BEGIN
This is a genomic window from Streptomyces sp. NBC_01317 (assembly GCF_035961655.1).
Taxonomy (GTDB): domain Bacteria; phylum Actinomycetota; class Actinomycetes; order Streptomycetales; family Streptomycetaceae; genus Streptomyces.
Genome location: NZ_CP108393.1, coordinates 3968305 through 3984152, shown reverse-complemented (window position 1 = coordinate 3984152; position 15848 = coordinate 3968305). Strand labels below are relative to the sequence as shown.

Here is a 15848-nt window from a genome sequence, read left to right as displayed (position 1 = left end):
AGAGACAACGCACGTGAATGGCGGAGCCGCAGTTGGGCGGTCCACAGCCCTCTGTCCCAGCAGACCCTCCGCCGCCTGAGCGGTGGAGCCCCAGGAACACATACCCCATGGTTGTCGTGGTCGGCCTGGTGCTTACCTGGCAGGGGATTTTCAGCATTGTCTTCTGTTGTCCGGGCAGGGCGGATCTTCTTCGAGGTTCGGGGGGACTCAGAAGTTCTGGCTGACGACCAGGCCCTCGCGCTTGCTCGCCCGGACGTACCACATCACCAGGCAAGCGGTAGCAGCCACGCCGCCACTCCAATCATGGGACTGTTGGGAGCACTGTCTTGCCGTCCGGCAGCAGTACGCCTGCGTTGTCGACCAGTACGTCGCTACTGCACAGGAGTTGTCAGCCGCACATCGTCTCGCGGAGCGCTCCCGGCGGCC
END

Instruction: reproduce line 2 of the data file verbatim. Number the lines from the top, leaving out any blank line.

Taxonomy (GTDB): domain Bacteria; phylum Actinomycetota; class Actinomycetes; order Streptomycetales; family Streptomycetaceae; genus Streptomyces.